The controversial Salvation Army compound on Montreal Road in Vanier cleared another hurdle on Friday when Ottawa’s planning committee approved the site plan.
The plan for the residential care facility and emergency shelter has been before the city for five years. It has been the subject of much criticism, including an appeal to the Local Planning Appeal Tribunal, which was dismissed.
The design presented to the planning committee on Friday includes an H-shaped complex with a four-story west wing, lowered from the original six stories, and a three-story east wing. The two wings would be connected by a common two-storey space.
The complex will have 211 beds, against 350 initially proposed. Of these, 32 beds would be in supportive housing and 99 would be shelter beds. A proposed addictions program was eliminated from the plan.
Despite the changes, the majority of public delegations present at Friday’s meeting denounced the plan.
“We still don’t know what’s going to happen in this space,” said Nathalie Carrier, general manager of ZAC Vanier.
“The Vanier community has always debated that there should be housing and not shelters. Shelters should be the exception to the rule,” she said.
Carrier believes the Salvation Army is duplicating services already offered in the community, a view shared by other service providers who spoke at Friday’s meeting.
Carrier, who participated in the process as a stakeholder, accused the Salvation Army of having no real interest in working with the community.
In response to an interview request from Radio-Canada, the Salvation Army said it was not ready to comment.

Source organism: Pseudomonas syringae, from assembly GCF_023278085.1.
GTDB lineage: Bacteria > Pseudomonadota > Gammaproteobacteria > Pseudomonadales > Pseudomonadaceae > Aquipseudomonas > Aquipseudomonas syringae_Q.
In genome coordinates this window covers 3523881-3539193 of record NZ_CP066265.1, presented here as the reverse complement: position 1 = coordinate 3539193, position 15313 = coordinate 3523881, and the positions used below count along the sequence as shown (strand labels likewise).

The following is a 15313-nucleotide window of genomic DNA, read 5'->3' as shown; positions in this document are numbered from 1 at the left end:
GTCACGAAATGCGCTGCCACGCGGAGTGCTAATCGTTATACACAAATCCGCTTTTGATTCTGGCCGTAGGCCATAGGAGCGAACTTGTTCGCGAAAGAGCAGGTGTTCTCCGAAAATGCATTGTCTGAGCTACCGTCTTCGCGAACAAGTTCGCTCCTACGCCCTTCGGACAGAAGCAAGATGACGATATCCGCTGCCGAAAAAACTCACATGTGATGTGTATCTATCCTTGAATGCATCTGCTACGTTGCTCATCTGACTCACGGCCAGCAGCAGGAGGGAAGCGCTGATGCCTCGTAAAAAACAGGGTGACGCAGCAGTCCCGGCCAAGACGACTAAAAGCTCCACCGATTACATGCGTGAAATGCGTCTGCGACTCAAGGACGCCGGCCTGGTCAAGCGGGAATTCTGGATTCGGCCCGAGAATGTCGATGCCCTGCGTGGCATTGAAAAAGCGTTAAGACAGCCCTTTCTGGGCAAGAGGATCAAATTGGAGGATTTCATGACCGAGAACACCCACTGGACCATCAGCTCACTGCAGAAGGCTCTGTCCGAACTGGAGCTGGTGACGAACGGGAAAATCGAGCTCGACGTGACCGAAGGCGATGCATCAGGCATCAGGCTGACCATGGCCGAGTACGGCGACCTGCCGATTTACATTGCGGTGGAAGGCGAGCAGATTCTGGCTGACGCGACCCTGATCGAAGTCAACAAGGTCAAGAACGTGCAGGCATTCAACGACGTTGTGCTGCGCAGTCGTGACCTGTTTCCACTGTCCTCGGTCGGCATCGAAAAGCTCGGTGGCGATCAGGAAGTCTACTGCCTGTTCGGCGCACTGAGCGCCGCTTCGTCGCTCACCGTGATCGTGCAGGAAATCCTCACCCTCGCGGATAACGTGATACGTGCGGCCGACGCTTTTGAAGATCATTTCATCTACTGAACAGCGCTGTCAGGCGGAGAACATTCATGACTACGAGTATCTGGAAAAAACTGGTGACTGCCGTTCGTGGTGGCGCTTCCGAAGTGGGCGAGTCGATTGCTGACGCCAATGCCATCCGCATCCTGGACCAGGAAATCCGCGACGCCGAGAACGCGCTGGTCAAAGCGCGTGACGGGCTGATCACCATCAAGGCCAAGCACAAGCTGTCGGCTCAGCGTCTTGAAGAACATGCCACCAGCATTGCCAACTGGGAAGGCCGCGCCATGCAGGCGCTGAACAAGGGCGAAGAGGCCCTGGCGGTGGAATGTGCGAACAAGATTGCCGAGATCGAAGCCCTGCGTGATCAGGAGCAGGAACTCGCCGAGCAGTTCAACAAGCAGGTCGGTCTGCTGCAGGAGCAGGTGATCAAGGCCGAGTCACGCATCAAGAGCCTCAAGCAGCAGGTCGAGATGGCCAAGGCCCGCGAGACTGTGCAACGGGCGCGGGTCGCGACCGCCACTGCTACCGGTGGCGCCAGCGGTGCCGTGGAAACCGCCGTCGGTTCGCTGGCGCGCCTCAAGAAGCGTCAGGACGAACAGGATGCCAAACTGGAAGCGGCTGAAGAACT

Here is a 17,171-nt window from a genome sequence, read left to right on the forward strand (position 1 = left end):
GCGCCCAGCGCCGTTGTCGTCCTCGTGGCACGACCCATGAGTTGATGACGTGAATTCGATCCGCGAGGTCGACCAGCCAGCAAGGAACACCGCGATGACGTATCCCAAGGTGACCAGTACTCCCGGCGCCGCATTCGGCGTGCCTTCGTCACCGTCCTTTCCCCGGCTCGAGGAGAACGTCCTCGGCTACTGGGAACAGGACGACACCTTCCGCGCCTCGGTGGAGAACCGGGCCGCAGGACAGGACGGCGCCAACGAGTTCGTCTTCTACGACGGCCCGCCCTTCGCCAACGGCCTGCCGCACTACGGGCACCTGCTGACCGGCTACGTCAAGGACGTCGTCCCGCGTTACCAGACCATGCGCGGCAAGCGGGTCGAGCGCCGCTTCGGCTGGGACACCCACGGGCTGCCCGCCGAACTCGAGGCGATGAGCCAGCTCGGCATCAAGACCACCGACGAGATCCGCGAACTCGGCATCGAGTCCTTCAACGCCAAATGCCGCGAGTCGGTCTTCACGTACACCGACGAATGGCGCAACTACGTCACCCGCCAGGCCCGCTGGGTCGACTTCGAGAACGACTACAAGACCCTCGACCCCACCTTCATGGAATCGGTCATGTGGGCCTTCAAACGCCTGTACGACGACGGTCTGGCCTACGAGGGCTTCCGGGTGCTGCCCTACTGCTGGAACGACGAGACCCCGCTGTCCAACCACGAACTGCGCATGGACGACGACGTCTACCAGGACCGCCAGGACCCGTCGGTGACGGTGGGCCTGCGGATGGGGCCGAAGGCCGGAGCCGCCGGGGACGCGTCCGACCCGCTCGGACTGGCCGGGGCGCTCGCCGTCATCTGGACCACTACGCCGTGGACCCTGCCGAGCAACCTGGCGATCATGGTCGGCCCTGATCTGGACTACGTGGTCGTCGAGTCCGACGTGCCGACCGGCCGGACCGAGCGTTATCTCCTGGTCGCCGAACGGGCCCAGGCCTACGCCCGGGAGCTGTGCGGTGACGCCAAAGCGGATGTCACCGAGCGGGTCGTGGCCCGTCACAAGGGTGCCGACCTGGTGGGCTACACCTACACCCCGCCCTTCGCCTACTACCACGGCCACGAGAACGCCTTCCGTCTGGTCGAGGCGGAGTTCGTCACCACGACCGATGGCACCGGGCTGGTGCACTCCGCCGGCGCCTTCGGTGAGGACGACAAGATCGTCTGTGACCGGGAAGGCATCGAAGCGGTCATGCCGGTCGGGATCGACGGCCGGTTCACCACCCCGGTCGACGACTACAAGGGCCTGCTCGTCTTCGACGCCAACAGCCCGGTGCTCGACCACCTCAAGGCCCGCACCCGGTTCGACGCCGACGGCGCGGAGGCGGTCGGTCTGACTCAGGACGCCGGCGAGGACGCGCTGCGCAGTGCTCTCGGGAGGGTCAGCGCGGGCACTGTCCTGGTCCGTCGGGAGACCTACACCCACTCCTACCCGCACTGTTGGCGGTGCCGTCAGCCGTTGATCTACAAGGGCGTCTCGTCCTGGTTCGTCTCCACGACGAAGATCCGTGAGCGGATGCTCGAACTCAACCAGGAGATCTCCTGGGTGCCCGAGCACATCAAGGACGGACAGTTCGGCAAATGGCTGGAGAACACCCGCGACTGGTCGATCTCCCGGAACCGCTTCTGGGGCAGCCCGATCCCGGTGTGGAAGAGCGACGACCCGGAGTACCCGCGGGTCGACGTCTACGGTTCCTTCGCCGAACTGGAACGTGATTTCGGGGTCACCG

Marc Maracle, executive director of Gignul Non-Profit Housing Corporation, echoed some of Carrier’s concerns.
“The Indigenous community and the Indigenous Coalition of Ottawa have been very clear from the start and maintained our concern about the scope and scale of the proposed facility and how it fits into the community of Vanier,” he said.
“We also take the position that programming informs design, so what’s going to happen in that building is going to shape the spatial configuration and ultimately how it’s expressed as design on the street.”
Some in favor
Some delegations spoke in favor of the project.
“The site design and plan were heavily influenced by the voices of the customers we serve, including our Indigenous customers,” said Wendy Muckle, CEO of Ottawa Inner City Health, which will provide services at the site.
“I would also suggest to you that of all the voices you’re going to listen to today, perhaps the voices of the people who actually need to access and use the facility should be the most important.”
The plan does not require further board approval. City staff will now oversee any future changes to the plan.
Com. Mathieu Fleury, who is not running for re-election, said he would continue to fight the project by working with higher levels of government to block funding for what he called “outdated shelter models”.